2018 Kia Sportage

By February 5, 2018

The Kia Sportage compact crossover exudes a sporty character, led by its distinctive design but augmented by sharp handling and a turbocharger option.

Redesigned for the 2017 model year, the Sportage sees only minor revisions for 2018. Vital safety technology, including autonomous emergency braking and blind-spot monitoring, is more broadly available on 2018 Sportage models.

The 2018 Kia Sportage comes in three trim levels: LX, EX, and SX Turbo.

Each is available with front-wheel drive or all-wheel drive. Biased toward the front wheels, the all-wheel-drive system is fully automatic, needing no input from the driver. Like most crossovers in its category, the Sportage promises no off-roading credentials.

Sportage LX and EX versions hold a 2.4-liter four-cylinder engine, rated to deliver 181 horsepower and 175 pound-feet of torque. In the SX Turbo, a 2.0-liter turbocharged four-cylinder produces 240 horsepower (237 hp with all-wheel drive) and 260 pound-feet. Either way, a 6-speed automatic is the sole transmission.

Kia has a long tradition of offering well-equipped vehicles for the price, and the Sportage carries on that standard.

A rearview camera is standard. Blind-spot monitoring and rear cross-traffic alerts are standard on Sportage EX and SX Turbo. Technology Packages with modern safety features, including autonomous emergency braking and lane-departure warnings, are available for LX and EX trim levels, standard on Sportage SX Turbo.

Ratings of Good for each crash-test performed by the Insurance Institute for Highway Safety resulted in designation of the 2018 Kia Sportage as a Top Safety Pick when fitted with emergency braking.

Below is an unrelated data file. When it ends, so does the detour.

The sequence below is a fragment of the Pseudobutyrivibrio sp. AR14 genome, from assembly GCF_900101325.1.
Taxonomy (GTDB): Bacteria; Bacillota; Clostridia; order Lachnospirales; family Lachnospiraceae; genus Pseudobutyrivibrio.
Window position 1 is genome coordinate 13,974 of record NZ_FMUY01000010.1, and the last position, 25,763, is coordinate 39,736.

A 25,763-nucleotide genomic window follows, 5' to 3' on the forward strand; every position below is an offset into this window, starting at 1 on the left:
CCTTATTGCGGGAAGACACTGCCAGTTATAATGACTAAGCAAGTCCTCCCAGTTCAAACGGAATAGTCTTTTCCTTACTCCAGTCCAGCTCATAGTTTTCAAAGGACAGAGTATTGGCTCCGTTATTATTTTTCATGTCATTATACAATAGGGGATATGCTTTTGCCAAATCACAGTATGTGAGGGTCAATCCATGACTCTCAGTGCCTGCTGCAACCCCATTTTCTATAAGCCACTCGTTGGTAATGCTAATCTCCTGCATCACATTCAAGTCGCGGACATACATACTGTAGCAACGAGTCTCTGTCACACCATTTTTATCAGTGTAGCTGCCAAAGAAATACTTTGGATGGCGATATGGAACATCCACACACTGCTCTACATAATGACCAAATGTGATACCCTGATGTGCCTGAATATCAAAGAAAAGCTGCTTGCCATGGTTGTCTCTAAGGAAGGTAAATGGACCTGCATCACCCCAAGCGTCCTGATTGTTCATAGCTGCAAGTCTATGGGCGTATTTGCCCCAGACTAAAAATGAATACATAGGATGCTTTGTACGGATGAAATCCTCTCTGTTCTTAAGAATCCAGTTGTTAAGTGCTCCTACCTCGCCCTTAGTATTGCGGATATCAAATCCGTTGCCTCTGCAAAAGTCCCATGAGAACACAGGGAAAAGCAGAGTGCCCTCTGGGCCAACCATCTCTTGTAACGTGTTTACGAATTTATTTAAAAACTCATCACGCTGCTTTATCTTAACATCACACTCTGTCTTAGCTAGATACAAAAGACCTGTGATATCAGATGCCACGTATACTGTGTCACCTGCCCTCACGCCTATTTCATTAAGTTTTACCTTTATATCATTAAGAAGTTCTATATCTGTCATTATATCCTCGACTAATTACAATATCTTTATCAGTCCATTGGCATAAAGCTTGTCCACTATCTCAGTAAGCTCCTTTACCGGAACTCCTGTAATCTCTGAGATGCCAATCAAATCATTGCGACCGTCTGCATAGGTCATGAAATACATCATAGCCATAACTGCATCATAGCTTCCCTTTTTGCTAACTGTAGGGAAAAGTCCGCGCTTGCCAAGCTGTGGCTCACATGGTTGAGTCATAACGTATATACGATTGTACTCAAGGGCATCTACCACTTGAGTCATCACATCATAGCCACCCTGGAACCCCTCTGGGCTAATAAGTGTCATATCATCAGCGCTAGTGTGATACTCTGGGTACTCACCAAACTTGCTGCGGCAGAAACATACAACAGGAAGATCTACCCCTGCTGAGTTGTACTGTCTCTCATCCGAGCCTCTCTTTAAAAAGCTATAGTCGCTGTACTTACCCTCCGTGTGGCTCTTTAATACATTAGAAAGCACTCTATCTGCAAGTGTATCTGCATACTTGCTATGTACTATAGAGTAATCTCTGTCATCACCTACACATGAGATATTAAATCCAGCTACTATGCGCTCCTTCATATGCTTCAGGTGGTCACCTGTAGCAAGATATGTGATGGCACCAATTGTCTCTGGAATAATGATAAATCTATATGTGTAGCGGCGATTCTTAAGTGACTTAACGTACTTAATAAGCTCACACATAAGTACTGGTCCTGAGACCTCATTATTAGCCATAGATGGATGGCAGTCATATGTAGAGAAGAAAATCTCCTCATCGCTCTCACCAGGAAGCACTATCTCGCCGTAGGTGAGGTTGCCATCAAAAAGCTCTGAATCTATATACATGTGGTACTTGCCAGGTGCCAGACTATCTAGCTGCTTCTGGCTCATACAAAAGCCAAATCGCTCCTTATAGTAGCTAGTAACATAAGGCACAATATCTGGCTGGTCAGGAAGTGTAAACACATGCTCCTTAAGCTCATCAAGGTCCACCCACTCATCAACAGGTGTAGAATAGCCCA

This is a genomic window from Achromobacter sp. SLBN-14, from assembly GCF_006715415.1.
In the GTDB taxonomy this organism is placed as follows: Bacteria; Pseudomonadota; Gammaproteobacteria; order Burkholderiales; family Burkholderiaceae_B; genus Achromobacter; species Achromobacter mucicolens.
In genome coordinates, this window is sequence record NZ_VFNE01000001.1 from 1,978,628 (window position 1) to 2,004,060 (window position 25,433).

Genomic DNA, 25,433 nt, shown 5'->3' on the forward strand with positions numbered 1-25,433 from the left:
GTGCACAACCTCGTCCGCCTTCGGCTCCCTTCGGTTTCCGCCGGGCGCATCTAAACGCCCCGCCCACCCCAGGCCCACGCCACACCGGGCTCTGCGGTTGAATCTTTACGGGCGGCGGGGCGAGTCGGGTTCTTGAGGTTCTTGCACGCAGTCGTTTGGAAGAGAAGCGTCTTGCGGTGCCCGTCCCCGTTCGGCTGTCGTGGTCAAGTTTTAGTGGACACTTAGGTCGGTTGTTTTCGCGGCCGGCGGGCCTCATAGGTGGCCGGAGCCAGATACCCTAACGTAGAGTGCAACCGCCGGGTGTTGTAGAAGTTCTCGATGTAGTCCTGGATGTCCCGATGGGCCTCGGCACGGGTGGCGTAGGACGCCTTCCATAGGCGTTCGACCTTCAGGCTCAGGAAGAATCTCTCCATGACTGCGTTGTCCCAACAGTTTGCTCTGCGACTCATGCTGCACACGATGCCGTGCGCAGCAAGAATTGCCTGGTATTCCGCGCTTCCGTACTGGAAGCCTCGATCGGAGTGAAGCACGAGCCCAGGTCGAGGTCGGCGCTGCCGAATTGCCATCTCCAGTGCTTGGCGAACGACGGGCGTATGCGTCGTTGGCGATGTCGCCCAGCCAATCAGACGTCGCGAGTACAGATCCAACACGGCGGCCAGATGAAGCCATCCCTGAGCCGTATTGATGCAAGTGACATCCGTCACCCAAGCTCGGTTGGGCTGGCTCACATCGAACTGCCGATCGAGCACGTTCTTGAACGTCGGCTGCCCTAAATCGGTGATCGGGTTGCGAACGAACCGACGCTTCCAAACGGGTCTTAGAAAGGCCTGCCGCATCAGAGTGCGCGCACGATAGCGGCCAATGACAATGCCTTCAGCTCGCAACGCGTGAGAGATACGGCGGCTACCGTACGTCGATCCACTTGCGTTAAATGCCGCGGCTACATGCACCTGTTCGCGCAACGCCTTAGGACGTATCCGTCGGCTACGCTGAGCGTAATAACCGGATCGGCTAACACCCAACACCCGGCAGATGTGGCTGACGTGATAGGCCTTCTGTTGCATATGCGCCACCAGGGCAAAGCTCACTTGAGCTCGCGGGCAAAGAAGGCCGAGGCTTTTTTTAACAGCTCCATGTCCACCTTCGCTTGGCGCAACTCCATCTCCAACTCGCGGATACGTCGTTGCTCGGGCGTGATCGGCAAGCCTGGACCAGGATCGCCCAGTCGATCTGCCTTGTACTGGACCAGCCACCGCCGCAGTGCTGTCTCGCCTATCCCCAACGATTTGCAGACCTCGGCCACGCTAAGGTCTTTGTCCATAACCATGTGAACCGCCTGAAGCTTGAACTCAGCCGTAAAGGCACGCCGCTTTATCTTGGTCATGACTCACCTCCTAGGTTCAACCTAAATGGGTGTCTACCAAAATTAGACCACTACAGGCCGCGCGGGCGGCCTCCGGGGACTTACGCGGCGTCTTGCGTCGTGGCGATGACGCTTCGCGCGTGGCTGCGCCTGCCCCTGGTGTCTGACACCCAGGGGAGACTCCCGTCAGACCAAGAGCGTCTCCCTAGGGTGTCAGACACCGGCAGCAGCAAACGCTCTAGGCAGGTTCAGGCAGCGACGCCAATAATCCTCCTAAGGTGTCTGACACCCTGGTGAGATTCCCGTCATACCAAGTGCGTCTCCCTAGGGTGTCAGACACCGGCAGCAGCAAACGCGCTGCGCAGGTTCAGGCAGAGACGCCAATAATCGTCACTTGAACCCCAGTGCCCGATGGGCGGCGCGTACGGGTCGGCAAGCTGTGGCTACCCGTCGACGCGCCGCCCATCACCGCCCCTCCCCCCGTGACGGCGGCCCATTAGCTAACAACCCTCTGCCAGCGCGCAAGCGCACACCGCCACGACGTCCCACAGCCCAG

The National Highway Traffic Safety Administration has rated the Sportage at five stars overall and for the side-impact crash, but just four stars for frontal collision and rollover crash protection (the latter a calculated figure, not based on testing).

Model Lineup

Sportage LX ($23,600) has front-wheel drive and the 2.4-liter engine. Standard equipment includes a rearview camera, cloth upholstery, basic 5.0-inch touchscreen infotainment system, six-speaker audio, Bluetooth, 17-inch alloy wheels, power windows and locks, and air conditioning. (Prices are MSRP and do not include $990 destination charge.)

All-wheel drive is optional ($1,500) on all models.

Sportage EX ($26,400) adds 18-inch alloy wheels, blind-spot monitoring with rear cross-traffic alert, leather upholstery, a power driver’s seat, heated front seats, 7.0-inch touchscreen, foglamps, and heated power-folding mirrors. Apple CarPlay and Android Auto connectivity is included.

Sportage SX Turbo ($32,900) substitutes the 2.0-liter turbocharged engine, adding a sport-tuned suspension. Standard features include autonomous emergency braking, lane-departure warning, parking sensors, paddle shifters, 19-inch wheels, panoramic sunroof, and power tailgate.

Exterior

More than most compact crossovers, the Sportage relies on a swoopy design and a sporty nature. Some consider its bold styling excessive. A relatively long wheelbase and short overhangs gives it a feisty appearance.

The front ends are slightly different on all-wheel-drive models, which have greater ground clearance.

SX Turbos flaunt the most dressed-up look, helped by 19-inch alloy wheels. Slim taillights are tied together by a refined chromes strip. A red panel connects LX and EX rear lamps.